No one signs up for a craft show with the intention of alienating the shoppers but you may unknowingly be sending them away if they don't feel comfortable. Here are 5 mistakes to watch for next time you're at an event selling your handmade goods.
It's important to have fun, be yourself and show pride in your work; that will always draw people to you.
1) Being too clique-y
Once you dive into
the craft scene, you quickly get to know many of the vendors, organizers and
even shoppers so a craft show can easily feel like a reunion. When you spend
most of your day chatting with booth neighbours, visiting with friends who have stopped by or
gabbing with the organizer, it can make the atmosphere feel like a clique the
shoppers aren't a part of. Visiting is part of the fun of craft shows so
we’re definitely not suggesting to cut that out; but do be aware of shoppers,
even if they’re a table or two over. They’re aware of what’s going on around
them and if they don’t feel welcomed or appreciated, they may
keep on walking. Even if you’re in the middle of a conversation with another
customer, take a second to say hi, welcome the shopper to your table and let
them know you’ll be right with them or that they can interrupt you with any
On the otherhand…
2) Looking too Eager
If you look like
you’re ready to pounce the second a shopper steps into your booth or you’re
being too aggressive with your sales tactics in trying to pull them in, you
may drive some people away. Shoppers don’t want to feel like a sales person is
being too pushy or is desperate for a sale and will do anything for it. Consider how you like to be treated when you're shopping. Most of us like to be acknowledged but not hovered over while we browse. A casual suggestion of trying one of your samples or asking if they'd like to see how your product works is perfectly fine. Giving people a stare down as they approach your table or standing in the aisle and blocking them from walking by until you finish your pitch is too much.
3) Being Shy
Whether you’re shy by nature
or are just trying to give shoppers their space; lack of engagement can be
taken the wrong way. Shoppers, vendors and event organizers may think you’re
disinterested if you keep quiet, hide behind your table or have your nose in a
book all day. We know it can be intimidating to sign up for your first craft
show and stand there as people peruse your work, deciding if they love it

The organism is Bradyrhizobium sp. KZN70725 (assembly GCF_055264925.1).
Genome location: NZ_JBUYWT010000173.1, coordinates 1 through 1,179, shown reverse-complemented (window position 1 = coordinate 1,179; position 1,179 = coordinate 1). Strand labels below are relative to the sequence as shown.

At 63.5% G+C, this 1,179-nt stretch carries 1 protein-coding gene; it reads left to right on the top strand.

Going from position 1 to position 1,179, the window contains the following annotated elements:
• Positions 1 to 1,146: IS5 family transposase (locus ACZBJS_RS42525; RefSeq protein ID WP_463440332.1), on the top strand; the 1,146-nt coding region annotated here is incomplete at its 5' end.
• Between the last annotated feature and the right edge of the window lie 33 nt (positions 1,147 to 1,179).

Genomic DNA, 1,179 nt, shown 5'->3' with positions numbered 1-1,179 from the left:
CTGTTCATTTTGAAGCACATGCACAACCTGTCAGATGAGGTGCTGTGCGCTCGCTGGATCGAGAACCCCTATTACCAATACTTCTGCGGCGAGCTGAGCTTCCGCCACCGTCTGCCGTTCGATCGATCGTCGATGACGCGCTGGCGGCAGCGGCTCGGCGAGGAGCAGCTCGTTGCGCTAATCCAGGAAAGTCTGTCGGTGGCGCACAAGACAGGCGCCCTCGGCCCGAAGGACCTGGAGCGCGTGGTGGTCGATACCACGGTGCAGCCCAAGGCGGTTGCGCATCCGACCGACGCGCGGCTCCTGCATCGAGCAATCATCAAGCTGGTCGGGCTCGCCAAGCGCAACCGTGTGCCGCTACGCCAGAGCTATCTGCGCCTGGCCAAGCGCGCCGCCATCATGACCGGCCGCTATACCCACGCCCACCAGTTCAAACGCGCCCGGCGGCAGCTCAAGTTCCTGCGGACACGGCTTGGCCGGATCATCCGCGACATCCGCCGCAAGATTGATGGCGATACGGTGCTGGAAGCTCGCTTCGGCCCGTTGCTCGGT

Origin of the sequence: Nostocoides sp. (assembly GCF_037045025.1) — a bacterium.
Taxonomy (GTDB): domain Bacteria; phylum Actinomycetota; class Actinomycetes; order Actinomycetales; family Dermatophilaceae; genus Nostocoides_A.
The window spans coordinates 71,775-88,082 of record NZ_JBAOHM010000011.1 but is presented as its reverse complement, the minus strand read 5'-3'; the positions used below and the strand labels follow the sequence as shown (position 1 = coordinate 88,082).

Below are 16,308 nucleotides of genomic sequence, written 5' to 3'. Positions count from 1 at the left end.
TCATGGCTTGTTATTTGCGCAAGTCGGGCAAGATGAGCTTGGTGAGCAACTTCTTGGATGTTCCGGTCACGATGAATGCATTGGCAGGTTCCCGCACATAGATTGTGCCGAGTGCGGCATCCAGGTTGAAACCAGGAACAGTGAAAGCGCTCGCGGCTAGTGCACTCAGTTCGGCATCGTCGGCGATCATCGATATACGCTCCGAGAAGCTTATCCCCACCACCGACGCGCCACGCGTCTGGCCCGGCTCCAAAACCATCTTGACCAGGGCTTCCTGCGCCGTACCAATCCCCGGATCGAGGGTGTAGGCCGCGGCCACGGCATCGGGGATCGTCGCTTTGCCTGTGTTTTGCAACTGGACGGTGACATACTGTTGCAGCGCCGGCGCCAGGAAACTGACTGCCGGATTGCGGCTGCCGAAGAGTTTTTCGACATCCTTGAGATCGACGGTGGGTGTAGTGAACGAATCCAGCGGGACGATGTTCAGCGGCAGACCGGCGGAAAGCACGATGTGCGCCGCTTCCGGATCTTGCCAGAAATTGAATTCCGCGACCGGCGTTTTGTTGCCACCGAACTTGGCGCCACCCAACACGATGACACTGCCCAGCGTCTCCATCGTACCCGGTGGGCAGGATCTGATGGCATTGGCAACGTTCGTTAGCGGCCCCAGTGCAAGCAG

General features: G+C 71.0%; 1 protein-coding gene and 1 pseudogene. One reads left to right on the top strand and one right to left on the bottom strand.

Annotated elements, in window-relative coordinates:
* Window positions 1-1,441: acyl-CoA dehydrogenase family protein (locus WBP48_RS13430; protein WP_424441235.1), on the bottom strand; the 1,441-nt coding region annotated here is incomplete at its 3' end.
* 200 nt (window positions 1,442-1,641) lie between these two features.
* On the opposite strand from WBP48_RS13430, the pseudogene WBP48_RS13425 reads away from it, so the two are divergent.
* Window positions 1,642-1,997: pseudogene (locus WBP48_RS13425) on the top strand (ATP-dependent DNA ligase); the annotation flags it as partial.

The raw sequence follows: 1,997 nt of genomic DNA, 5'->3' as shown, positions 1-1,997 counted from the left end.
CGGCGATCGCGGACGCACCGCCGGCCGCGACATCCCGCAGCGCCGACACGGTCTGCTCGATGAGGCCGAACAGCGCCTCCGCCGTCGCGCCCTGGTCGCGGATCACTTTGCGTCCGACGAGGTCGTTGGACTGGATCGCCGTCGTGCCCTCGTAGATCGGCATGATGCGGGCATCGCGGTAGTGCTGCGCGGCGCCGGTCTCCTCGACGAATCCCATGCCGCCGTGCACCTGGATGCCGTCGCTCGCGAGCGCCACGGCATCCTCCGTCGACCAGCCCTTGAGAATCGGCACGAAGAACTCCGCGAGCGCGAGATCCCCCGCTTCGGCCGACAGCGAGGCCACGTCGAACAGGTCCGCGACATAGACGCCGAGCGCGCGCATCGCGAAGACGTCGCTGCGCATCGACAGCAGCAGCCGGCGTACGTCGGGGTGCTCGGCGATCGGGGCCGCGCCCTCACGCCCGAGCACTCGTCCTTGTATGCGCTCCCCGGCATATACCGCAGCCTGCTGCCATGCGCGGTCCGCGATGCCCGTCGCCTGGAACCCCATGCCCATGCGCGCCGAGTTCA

enough to buy (just because they don’t buy, doesn’t mean they don’t love it).
But try your best to put on a smile and interact with the shoppers. Practice
makes perfect and you’ll find yourself easing into your new position as the day
goes on. Check out our articles for some tips on feeling more comfortable at craft shows.
4) Giving away your work
talking about a freebie to draw customers in; we’re referencing low prices and
“these aren’t selling so just take one”. If you don’t put value on your own
work, how can you expect others to? We understand how frustrating a slow craft
show can be but don’t use that as an opportunity to mark down prices or give
items away. Shoppers will remember that next time they see you at a craft show
and wonder why they would pay full price if you’re willing to give handouts
when times are slower.
Treat your work in the way you want people to perceive it. Meaning;
- Price it properly - set your price points
to what they’re worth, not what you think people are willing to pay. Slapping
low prices on your pieces in an attempt to make more sales will hurt you and
other vendors in the long run. Craft Show shoppers generally understand that
they’re buying one of a kind, handmade pieces and with that comes a higher
price tag than they may find at the mall. If your pieces are half the price of
something similar a couple booths down, they may wonder if you’ve cut corners
when it came to craftsmanship or materials.
- Display it with pride – imagine seeing a
necklace laying flat on a table with 10 more of the exact item thrown down and tangled together. Now imagine that same necklace, displayed on a crisp
white bust form, sparkling under the lights, looking like the only one
available. Which necklace would you perceive as having more value?
- Handle it with care – think includes when
people are watching and when they aren’t. Nicks, snags and wear and tear will
bring the value of your work down. Store your work properly at home and take
the time to wrap each piece so it doesn’t get damaged during shipping or
transportation. When you wrap a purchase up for a customer, put that same care
in; handle the item gently, snip off price tags and wrap it in a pretty little
package for them to take home.
5) Not Displaying Prices
mentioned in previous articles, shoppers typically don’t want to ask “how
much?” They may not be able to grab your attention if it’s busy or they may not
want to draw attention to themselves. If the prices aren’t clearly marked for
each item (or group of items) a shopper may just put the item back down and
walk away instead of risking a slightly awkward situation of being told the
price and not purchasing. It’s not that there’s anything to be ashamed of in
this situation but it can be intimidating for shoppers to have the shop owner
watching their reactions. When they pick an item up and ask the price, they’re
showing an interest in it. Having to set the product back down may make it seem
as though they don’t want to pay that price, can’t afford to pay that price or
think it’s overpriced…none of which may be true but they certainly don’t want
you thinking so!
Do you have any mistakes you've seen at a craft show that have turned you away? Share them in the comments section.
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